Cardiovascular disease is the leading cause of death globally and a tremendous burden on the healthcare system. Better detection of hardening or clogging of arteries and other blood vessels before symptoms occur is needed. With funding from the National Institutes for Health (NIH), researchers from Virginia Tech and GE Global Research Center are developing novel cardiac computed tomography (CT) architectures and methods, including a newly patented approach to a long-standing challenge in local CT image reconstruction (Patent 7,697,658 "Interior Tomography and Instant Tomography by Reconstruction from Truncated Limited-angle Projection Data" issued April 13, 2010). The research team will also evaluate the performance of various cardiac CT system designs to determine the most promising designs and demonstrate their clinical feasibility and utility.
Better image quality at lower radiation dose is the immediate need being addressed by the research project led by Ge Wang, the Pritchard Professor and director of the Biomedical Imaging Division (www.imaging.sbes.vt.edu) of the Virginia Tech Wake Forest University School of Biomedical Engineering & Sciences (SBES), and Bruno De Man, a CT authority at GE Global Research Center.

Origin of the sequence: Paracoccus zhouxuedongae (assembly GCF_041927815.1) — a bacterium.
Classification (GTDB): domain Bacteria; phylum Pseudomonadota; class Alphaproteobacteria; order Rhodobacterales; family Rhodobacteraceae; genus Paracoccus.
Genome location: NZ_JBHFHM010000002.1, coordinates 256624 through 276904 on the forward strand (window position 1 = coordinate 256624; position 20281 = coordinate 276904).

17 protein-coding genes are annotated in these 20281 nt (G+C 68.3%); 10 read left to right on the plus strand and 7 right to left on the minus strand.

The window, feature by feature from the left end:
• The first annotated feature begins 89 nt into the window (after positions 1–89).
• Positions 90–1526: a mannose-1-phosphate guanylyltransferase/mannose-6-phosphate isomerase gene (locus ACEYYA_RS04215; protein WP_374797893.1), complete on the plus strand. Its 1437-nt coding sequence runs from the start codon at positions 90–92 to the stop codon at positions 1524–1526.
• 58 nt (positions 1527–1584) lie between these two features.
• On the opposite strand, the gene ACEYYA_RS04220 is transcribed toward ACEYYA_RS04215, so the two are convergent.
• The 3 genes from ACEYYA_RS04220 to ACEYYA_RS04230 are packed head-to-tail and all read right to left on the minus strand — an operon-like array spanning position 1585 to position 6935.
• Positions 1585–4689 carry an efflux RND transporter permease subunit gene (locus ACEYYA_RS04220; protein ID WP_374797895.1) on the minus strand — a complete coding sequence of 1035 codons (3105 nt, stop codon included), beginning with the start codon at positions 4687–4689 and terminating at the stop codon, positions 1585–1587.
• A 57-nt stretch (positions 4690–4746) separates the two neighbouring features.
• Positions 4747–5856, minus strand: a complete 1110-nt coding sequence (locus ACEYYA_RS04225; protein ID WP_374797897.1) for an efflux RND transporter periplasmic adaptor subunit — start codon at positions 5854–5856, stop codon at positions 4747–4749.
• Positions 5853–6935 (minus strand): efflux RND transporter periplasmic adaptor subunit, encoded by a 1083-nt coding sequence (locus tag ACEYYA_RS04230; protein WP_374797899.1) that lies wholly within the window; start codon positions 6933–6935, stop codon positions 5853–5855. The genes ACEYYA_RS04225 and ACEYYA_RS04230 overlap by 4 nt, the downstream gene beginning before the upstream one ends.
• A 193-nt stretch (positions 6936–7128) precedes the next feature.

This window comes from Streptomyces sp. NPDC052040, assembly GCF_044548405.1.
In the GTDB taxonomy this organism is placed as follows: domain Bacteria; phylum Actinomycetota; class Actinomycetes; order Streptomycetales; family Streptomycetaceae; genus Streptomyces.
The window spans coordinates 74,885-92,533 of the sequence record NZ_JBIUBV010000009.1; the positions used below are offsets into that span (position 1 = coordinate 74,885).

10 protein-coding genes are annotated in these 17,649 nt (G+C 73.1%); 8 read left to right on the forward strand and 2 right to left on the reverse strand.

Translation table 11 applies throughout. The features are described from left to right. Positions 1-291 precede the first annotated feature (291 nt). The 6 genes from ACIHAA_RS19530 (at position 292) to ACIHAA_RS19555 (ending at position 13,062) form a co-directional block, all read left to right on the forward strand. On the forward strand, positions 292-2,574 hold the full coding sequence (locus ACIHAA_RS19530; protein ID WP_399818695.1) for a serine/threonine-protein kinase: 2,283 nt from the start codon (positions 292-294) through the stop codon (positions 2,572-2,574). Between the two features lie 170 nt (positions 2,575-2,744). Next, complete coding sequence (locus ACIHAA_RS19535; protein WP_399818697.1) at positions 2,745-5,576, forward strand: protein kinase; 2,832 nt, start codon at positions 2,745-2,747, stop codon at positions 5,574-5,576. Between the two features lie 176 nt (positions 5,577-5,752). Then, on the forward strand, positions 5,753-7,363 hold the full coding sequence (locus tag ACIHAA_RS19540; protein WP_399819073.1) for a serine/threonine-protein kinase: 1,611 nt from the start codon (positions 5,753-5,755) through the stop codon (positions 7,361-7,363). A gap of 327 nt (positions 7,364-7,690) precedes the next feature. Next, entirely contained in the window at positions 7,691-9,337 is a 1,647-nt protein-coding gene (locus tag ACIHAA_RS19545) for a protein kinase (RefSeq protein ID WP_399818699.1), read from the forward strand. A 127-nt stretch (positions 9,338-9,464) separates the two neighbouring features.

Faster, dynamic imaging to capture the beating heart and algorithms or computations that can present the most exact images from X-ray projections are also among project goals. "Cardiac CT technology needs major improvements to capture a fast beating heart with better clarity at lower risk," said Wang.
In traditional X-ray CT imaging, data is recorded behind the patient. Everything is superimposed along the X-ray path through the patient. In other words, an X-ray projection of the heart includes the bone and muscle along the way to the detectors. With current CT, the X-rays probe the patient along multiple wide beams focused on the patient including a region of interest,
|Contact: Susan Trulove|